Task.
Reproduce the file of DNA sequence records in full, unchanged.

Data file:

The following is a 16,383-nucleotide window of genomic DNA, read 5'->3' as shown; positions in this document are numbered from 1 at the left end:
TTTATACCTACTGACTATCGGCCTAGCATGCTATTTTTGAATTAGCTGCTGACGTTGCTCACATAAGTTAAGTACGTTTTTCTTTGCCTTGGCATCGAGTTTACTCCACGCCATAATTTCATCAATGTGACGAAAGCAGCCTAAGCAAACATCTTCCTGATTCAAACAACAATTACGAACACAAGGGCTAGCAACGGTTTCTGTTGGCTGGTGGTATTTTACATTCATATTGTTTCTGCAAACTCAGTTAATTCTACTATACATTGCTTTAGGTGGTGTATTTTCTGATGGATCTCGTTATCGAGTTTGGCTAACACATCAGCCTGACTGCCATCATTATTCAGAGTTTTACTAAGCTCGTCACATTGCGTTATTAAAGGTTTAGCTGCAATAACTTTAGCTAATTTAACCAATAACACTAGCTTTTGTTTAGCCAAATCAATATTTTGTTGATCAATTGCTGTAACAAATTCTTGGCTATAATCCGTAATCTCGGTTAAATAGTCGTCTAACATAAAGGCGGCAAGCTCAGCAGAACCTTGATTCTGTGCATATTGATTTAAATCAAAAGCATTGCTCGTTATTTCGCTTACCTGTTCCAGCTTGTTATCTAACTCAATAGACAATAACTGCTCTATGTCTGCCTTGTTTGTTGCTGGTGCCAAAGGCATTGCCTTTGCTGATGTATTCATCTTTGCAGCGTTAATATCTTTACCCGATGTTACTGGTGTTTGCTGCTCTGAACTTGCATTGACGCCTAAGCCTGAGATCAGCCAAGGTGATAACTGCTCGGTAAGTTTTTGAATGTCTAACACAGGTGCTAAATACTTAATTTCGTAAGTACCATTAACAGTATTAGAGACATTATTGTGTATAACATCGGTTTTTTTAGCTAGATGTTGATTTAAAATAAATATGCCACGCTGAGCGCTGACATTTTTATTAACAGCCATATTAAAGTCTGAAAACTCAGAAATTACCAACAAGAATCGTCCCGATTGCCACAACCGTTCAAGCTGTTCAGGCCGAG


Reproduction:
The following is a 16,383-nucleotide window of genomic DNA, read 5'->3' as shown; positions in this document are numbered from 1 at the left end:
TTTATACCTACTGACTATCGGCCTAGCATGCTATTTTTGAATTAGCTGCTGACGTTGCTCACATAAGTTAAGTACGTTTTTCTTTGCCTTGGCATCGAGTTTACTCCACGCCATAATTTCATCAATGTGACGAAAGCAGCCTAAGCAAACATCTTCCTGATTCAAACAACAATTACGAACACAAGGGCTAGCAACGGTTTCTGTTGGCTGGTGGTATTTTACATTCATATTGTTTCTGCAAACTCAGTTAATTCTACTATACATTGCTTTAGGTGGTGTATTTTCTGATGGATCTCGTTATCGAGTTTGGCTAACACATCAGCCTGACTGCCATCATTATTCAGAGTTTTACTAAGCTCGTCACATTGCGTTATTAAAGGTTTAGCTGCAATAACTTTAGCTAATTTAACCAATAACACTAGCTTTTGTTTAGCCAAATCAATATTTTGTTGATCAATTGCTGTAACAAATTCTTGGCTATAATCCGTAATCTCGGTTAAATAGTCGTCTAACATAAAGGCGGCAAGCTCAGCAGAACCTTGATTCTGTGCATATTGATTTAAATCAAAAGCATTGCTCGTTATTTCGCTTACCTGTTCCAGCTTGTTATCTAACTCAATAGACAATAACTGCTCTATGTCTGCCTTGTTTGTTGCTGGTGCCAAAGGCATTGCCTTTGCTGATGTATTCATCTTTGCAGCGTTAATATCTTTACCCGATGTTACTGGTGTTTGCTGCTCTGAACTTGCATTGACGCCTAAGCCTGAGATCAGCCAAGGTGATAACTGCTCGGTAAGTTTTTGAATGTCTAACACAGGTGCTAAATACTTAATTTCGTAAGTACCATTAACAGTATTAGAGACATTATTGTGTATAACATCGGTTTTTTTAGCTAGATGTTGATTTAAAATAAATATGCCACGCTGAGCGCTGACATTTTTATTAACAGCCATATTAAAGTCTGAAAACTCAGAAATTACCAACAAGAATCGTCCCGATTGCCACAACCGTTCAAGCTGTTCAGGCCGAG